Social media is everywhere. The efficiency and access it affords financial and insurance meeting planners and attendees is unparalleled. Key components of social media include everything from being able to excite participants about the agenda at a particular event or convention to the basic usefulness of offering needed resources such as event date, time and location.
“Your guests and attendees are watching you,” says Amy Grace Collins, certified event designer and venue owner/speaker & author, Amy Grace Events & The Collins Collective. “They want to get excited about the event they are attending. Using social media to tease ideas of what’s coming, different kinds of offered entertainment, menus for meals and speaker bios are a great way to engage attendees before they come.”
According to Jenna Grochow, marketing and media specialist at The LaClare Group Inc., the use of social media has become one of the biggest ways to promote today’s meetings and interact with potential attendees. There are many different social media platforms, and by knowing your audience, insurance and financial meeting planners can meet them where they are. Within the many platforms, there are different strategies that can be utilized to be successful in regard to social media for meetings and events.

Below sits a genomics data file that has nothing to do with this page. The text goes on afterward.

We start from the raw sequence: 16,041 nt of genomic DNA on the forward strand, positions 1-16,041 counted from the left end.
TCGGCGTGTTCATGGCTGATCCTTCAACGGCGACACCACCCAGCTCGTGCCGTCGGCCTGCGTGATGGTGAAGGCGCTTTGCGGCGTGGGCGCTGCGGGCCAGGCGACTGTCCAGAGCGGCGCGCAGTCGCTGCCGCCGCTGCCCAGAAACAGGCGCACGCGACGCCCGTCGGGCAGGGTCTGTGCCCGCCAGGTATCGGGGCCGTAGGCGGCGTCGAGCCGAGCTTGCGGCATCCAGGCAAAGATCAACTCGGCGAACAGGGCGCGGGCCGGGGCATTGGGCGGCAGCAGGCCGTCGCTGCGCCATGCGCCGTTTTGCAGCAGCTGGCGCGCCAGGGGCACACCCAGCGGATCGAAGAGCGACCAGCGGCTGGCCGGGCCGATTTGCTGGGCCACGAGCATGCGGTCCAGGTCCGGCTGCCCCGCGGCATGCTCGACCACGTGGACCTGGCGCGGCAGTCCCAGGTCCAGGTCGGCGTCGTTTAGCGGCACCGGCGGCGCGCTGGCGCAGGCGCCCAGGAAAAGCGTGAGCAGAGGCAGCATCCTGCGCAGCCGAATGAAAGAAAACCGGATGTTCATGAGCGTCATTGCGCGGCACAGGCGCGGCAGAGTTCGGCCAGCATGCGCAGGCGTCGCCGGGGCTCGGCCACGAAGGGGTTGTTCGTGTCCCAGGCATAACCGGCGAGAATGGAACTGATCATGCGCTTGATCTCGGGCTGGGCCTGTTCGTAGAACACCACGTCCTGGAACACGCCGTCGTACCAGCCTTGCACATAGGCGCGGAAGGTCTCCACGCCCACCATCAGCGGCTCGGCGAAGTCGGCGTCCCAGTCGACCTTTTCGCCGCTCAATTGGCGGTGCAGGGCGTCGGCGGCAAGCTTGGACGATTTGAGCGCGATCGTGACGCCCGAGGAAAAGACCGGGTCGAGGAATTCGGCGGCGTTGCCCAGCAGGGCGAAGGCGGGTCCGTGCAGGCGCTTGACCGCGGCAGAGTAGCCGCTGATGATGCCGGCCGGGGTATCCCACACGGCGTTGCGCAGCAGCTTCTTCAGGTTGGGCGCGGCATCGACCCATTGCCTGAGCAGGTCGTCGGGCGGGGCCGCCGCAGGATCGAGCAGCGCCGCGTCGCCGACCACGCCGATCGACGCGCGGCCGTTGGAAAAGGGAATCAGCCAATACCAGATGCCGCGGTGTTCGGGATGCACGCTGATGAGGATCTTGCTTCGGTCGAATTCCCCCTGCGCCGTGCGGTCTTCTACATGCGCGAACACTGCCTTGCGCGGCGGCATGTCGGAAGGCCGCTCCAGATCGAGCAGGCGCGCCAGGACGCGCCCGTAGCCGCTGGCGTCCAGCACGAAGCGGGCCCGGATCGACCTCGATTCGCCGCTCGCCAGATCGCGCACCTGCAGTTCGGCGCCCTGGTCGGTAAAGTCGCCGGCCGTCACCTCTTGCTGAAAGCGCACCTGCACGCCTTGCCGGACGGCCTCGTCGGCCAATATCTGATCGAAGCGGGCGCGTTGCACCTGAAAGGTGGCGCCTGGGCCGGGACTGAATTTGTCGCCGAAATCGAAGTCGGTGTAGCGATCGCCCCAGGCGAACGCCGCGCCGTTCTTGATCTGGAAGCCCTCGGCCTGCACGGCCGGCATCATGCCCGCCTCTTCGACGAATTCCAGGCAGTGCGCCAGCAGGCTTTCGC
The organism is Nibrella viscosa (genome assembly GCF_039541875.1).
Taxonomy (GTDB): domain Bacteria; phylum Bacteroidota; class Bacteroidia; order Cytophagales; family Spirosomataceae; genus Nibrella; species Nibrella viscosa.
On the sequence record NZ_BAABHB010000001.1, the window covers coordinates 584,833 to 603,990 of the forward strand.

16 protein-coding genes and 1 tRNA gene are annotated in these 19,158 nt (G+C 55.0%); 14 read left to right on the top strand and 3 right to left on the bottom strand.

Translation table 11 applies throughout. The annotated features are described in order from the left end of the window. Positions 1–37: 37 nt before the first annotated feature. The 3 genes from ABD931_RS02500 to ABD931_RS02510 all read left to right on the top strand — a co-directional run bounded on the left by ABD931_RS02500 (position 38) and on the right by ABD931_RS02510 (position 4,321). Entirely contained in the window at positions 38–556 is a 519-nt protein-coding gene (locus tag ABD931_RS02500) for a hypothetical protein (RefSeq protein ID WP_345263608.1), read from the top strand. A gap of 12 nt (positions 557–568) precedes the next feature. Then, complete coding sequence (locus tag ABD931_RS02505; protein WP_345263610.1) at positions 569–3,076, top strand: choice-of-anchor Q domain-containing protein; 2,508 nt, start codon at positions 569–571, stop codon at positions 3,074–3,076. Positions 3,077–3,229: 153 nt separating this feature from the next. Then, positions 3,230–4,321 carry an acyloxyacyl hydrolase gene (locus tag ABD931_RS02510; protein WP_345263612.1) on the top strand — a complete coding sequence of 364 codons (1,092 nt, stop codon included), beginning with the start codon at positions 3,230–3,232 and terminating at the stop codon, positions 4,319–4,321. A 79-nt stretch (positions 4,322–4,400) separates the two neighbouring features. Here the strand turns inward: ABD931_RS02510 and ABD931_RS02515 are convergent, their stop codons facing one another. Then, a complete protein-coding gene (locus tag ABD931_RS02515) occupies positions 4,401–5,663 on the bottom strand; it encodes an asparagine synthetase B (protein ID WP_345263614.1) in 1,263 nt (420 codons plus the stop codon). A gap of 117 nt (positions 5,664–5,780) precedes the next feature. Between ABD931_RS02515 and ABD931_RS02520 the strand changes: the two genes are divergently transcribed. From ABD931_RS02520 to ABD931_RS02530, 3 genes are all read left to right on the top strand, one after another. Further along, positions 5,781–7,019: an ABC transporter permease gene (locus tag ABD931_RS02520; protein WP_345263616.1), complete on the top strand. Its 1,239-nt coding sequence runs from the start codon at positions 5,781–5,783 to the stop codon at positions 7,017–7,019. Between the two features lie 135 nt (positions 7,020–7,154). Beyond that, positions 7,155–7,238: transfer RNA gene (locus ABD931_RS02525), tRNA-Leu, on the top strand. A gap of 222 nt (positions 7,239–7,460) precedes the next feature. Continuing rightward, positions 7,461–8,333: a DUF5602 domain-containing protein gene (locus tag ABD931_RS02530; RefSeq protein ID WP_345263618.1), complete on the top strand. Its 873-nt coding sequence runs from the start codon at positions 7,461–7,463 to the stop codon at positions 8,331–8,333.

Caytie Pohlen-LaClare, founder/president of The LaClare Group Inc., is seeing social media being used by most clients now. Some companies have an intentional approach and use social media to promote their events, especially if the target audience is customers/clients/vendor partners of the organization.
“When the meeting is for internal staff, the decision to use social media is mixed. Obviously, there are privacy and confidentiality issues to be considered,” Pohlen-LeClare says. “To that point, companies usually have policies about the use of social media by employees.”